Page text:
For some customers, the thrill of the chase and the pre-purchase pampering from salespeople have become more appealing than the pleasure of driving their new car. Darren Selig, Founder & Executive Director of high-end automotive finance provider JBR Capital believes it’s high time we reassessed our priorities.
Way back in the day, you were lucky if you got an insipid cup of lukewarm coffee when visiting a supercar showroom. By comparison, the levels salespeople will go to today to get you to part with substantial amounts of your hard-earned cash to take delivery of the latest supercar are off the scale.

First, there’s the whole ‘making you feel like the most important person in the whole world’ thing. Salespeople are absolute geniuses at this. During your visit and all subsequent follow-up engagements, they can turn on the charm and subtly elevate your ego to a level generally reserved for royalty, rockstars and sports heroes. You’ll leave that showroom floating on a cloud feeling more honoured than King Charles, more astute than Ursula von der Leyen and more adored than Tom Cruise.

And then there are all the little perks that, when you are shelling out for a high-end supercar or hypercar, aren’t actually so little. A passenger ride up the ‘hill’ at the Goodwood Festival of Speed seems a truly fabulous thing, which it is until you find out that one manufacturer takes a select handful of customers and potential customers to Italy to have dinner with the company CEO every year. Another OEM charters a private jet to fly customers to Scotland, host them in an especially fine hotel and let them loose on some of the world’s most incredible roads in a 1500hp hypercar.

Who wouldn’t get hooked on being treated like that? But the problem is, as with any addiction, going cold turkey can be very tough. And bizarrely, for some, that process begins at what should be the absolute emotional pinnacle of the supercar purchasing experience.

The wrap has been pulled off your new car for the grand unveiling. The flowers and the chocolates have been handed over. You’ve had the full pre-drive briefing from the salesperson, explaining what every button and control does. You’ve been given the customary: “This is the track mode that unleashes another 100hp and turns off all the electronic stability controls. We don’t recommend it for normal drivers, only for highly accomplished pilots with the reactions of Lewis Hamilton, such as yourself,” advice.

At long and at last, after a year and a half’s wait, the epic moment in time your very soul has ached for has finally arrived. Ever so gently, you engage first gear and ease off the brake pedal. As you glide the car out of the showroom, where the freedom of the open road and years of driving adventures await, you make a fatal mistake. You take one last glance back in the rear-view mirror.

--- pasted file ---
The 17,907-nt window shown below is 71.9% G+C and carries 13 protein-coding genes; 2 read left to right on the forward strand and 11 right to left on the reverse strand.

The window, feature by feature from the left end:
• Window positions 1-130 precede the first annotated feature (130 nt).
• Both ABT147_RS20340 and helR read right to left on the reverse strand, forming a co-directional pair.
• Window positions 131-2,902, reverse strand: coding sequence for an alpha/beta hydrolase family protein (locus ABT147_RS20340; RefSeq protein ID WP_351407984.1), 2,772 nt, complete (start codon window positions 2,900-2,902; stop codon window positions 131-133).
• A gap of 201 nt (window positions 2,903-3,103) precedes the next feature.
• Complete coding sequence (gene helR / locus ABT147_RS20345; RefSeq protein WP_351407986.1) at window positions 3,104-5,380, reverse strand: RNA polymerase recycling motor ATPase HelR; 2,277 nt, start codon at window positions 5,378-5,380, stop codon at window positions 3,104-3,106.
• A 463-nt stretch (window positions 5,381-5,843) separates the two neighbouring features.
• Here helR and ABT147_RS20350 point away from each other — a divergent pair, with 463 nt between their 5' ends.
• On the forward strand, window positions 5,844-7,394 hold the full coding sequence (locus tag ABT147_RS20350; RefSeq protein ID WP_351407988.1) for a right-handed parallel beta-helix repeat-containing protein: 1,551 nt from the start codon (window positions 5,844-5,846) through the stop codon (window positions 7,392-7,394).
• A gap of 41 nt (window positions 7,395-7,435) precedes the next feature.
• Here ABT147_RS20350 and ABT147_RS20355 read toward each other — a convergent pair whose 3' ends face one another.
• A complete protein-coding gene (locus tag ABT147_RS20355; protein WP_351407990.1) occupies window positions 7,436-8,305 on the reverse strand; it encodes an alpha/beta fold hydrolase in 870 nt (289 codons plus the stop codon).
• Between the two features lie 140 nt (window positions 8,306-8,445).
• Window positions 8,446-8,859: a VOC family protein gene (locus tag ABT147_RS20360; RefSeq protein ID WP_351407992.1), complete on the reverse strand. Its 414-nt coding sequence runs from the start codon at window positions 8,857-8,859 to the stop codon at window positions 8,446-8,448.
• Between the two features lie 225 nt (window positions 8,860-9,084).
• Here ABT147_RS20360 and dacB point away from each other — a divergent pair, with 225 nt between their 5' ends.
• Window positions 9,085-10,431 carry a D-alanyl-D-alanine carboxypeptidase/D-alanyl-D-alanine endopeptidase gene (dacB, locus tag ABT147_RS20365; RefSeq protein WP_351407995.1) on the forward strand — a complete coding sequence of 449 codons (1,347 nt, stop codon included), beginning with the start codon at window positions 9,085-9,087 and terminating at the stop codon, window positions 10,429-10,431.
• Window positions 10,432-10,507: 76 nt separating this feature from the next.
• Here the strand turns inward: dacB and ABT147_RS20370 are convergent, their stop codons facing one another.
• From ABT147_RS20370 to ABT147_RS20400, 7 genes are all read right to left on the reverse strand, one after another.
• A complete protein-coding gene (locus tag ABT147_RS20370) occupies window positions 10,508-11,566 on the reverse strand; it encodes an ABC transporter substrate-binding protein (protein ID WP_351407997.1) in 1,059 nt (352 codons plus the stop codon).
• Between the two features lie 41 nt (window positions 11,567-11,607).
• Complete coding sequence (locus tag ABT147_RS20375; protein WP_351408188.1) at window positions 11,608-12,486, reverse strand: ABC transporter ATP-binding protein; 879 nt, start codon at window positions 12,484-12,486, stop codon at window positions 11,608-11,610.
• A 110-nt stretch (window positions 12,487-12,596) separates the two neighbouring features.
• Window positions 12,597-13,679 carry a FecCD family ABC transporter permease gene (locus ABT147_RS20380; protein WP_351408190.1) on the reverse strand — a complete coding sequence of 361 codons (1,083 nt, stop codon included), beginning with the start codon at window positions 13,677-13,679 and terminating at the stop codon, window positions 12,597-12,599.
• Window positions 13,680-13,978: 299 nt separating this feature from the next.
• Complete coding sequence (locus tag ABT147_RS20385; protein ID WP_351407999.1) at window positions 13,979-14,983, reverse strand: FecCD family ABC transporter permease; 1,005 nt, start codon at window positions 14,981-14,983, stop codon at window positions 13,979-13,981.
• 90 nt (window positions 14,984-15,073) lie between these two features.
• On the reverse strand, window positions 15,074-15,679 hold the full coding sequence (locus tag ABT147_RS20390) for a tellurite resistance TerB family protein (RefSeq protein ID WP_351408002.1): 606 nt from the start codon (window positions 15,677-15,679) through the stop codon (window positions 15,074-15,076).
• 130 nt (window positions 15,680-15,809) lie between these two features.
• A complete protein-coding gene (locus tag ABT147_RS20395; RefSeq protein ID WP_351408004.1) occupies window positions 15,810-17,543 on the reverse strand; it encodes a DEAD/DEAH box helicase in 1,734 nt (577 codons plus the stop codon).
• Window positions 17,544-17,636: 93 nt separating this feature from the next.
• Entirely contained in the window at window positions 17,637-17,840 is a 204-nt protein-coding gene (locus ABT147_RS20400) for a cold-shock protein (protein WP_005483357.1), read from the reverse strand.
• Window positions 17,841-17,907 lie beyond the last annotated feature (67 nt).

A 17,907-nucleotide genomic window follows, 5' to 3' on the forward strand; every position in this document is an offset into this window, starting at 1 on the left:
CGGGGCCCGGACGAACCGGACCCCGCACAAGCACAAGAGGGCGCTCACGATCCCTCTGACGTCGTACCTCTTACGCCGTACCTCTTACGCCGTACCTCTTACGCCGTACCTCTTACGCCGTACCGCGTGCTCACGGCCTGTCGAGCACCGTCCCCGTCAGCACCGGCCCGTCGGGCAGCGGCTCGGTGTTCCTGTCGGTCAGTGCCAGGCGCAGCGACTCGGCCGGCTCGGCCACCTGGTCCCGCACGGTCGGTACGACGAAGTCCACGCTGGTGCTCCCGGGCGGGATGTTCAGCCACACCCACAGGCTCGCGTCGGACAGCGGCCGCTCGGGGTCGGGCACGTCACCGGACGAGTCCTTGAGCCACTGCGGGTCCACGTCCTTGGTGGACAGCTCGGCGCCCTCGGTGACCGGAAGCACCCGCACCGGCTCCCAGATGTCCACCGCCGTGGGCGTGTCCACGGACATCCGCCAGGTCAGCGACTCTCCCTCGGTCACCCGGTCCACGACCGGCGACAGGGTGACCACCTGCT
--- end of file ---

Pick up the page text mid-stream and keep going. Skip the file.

To your abject horror, the salesperson has already turned their back on you, and that 1000-watt smile is being turned on the next customer who has just stepped in the door. You no longer feel like the centre of the universe. You feel utterly deflated, and your new car can do nothing to fill the aching void. Worse than that, by the time you’ve driven it home, you’ve already started thinking about your next car.

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Why? Because you need something more powerful, faster and with sharper handling? Not at all. It’s not even another car you want. It’s just to recapture that feeling of being the most important person in the world again.

So, if buying supercars is an addiction, do we need therapy?

I would argue not. I don’t think it’s even necessary to buy a self-help book. There are lots of things you can do.

Start by setting the alarm extra early, get out there when the roads are quiet and empty, and just enjoy your new car. Drive it and remind yourself why you wanted it so much in the first place. Join a club like SuperCar Driver and get some dates in the diary. Meet up with fellow enthusiasts and try a track day or two.

And to be fair, not all retailers drop you like a stone the moment you drive off. Many organise driving days and events afterwards, even for those who buy used-approved and not just new cars. Sure, many are on a pay-to-play basis, but some are complimentary. So, when researching your car, research whom you are buying from too, and look at what they offer after you purchase.

Have faith. This addiction can be beaten.

And if it can’t, well, get in touch with the team at JBR Capital, and we can at least help you finance your next supercar!